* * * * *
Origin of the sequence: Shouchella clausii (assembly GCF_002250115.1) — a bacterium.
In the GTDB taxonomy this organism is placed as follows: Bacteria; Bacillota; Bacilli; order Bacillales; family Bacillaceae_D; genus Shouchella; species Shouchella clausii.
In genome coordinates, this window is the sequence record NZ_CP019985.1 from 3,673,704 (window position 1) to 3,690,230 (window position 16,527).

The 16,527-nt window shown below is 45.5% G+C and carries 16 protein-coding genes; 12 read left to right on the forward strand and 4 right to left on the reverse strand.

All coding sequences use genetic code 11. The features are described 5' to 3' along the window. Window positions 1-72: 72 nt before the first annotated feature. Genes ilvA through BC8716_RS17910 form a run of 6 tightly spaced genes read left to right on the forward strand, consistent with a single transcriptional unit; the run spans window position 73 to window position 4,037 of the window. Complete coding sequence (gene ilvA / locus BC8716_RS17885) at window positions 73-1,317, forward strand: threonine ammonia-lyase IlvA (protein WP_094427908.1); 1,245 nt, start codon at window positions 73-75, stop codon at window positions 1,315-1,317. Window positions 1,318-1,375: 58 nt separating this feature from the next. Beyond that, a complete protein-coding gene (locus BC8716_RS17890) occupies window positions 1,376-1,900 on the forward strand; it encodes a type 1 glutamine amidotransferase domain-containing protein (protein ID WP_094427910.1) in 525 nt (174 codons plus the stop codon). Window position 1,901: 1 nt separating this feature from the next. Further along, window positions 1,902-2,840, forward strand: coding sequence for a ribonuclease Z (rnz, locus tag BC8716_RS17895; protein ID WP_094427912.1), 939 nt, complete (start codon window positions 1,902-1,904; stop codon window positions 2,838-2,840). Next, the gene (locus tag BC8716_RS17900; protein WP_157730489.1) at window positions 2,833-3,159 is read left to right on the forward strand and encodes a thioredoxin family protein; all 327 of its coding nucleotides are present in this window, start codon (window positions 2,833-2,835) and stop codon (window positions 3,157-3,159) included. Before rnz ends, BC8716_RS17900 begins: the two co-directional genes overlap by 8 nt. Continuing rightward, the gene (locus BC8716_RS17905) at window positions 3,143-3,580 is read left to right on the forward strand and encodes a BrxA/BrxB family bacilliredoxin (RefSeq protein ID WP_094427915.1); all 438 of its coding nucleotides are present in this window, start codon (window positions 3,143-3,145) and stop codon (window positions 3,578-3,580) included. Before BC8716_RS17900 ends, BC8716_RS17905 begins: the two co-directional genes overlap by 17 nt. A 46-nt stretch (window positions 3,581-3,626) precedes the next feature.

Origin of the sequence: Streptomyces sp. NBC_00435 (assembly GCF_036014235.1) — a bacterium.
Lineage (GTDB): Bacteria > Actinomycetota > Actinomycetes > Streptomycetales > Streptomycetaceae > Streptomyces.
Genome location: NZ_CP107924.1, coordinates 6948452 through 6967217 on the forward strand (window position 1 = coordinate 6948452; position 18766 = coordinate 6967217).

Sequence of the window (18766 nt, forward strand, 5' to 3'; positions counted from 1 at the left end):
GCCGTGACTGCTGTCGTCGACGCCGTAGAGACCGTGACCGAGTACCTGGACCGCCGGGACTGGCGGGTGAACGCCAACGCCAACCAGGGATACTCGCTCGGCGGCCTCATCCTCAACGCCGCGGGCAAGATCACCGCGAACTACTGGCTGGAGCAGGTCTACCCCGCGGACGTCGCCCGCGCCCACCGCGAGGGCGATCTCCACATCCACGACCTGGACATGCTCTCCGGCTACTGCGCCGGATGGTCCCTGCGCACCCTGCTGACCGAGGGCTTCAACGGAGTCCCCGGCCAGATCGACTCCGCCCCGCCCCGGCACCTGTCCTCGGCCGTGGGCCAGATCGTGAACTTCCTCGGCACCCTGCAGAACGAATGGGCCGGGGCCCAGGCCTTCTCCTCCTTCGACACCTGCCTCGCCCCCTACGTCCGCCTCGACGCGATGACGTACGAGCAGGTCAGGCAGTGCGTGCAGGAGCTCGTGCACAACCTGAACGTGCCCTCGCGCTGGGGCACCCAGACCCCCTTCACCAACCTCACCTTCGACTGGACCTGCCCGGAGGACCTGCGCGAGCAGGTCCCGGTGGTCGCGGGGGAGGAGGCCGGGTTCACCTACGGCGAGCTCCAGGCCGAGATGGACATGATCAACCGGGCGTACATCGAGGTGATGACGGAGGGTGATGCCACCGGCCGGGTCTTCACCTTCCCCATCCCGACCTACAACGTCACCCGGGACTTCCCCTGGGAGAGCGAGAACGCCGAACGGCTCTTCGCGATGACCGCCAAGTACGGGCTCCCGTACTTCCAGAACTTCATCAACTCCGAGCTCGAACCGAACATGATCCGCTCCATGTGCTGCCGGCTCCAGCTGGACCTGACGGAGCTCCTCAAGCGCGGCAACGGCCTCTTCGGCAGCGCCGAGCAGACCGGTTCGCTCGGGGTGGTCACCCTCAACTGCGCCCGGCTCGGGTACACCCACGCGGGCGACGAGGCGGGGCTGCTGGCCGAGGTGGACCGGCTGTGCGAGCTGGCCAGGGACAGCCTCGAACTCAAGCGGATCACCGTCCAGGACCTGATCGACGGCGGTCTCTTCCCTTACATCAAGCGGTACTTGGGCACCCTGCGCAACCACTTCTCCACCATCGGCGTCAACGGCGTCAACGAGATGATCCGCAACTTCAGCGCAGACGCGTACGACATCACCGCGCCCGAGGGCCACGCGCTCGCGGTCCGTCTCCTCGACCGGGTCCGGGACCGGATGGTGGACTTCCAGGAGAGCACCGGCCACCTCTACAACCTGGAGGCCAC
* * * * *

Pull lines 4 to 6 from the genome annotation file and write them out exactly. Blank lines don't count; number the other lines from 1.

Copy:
The 16,527-nt window shown below is 45.5% G+C and carries 16 protein-coding genes; 12 read left to right on the forward strand and 4 right to left on the reverse strand.

All coding sequences use genetic code 11. The features are described 5' to 3' along the window. Window positions 1-72: 72 nt before the first annotated feature. Genes ilvA through BC8716_RS17910 form a run of 6 tightly spaced genes read left to right on the forward strand, consistent with a single transcriptional unit; the run spans window position 73 to window position 4,037 of the window. Complete coding sequence (gene ilvA / locus BC8716_RS17885) at window positions 73-1,317, forward strand: threonine ammonia-lyase IlvA (protein WP_094427908.1); 1,245 nt, start codon at window positions 73-75, stop codon at window positions 1,315-1,317. Window positions 1,318-1,375: 58 nt separating this feature from the next. Beyond that, a complete protein-coding gene (locus BC8716_RS17890) occupies window positions 1,376-1,900 on the forward strand; it encodes a type 1 glutamine amidotransferase domain-containing protein (protein ID WP_094427910.1) in 525 nt (174 codons plus the stop codon). Window position 1,901: 1 nt separating this feature from the next. Further along, window positions 1,902-2,840, forward strand: coding sequence for a ribonuclease Z (rnz, locus tag BC8716_RS17895; protein ID WP_094427912.1), 939 nt, complete (start codon window positions 1,902-1,904; stop codon window positions 2,838-2,840). Next, the gene (locus tag BC8716_RS17900; protein WP_157730489.1) at window positions 2,833-3,159 is read left to right on the forward strand and encodes a thioredoxin family protein; all 327 of its coding nucleotides are present in this window, start codon (window positions 2,833-2,835) and stop codon (window positions 3,157-3,159) included. Before rnz ends, BC8716_RS17900 begins: the two co-directional genes overlap by 8 nt. Continuing rightward, the gene (locus BC8716_RS17905) at window positions 3,143-3,580 is read left to right on the forward strand and encodes a BrxA/BrxB family bacilliredoxin (RefSeq protein ID WP_094427915.1); all 438 of its coding nucleotides are present in this window, start codon (window positions 3,143-3,145) and stop codon (window positions 3,578-3,580) included. Before BC8716_RS17900 ends, BC8716_RS17905 begins: the two co-directional genes overlap by 17 nt. A 46-nt stretch (window positions 3,581-3,626) precedes the next feature.

Origin of the sequence: Streptomyces sp. NBC_00435 (assembly GCF_036014235.1) — a bacterium.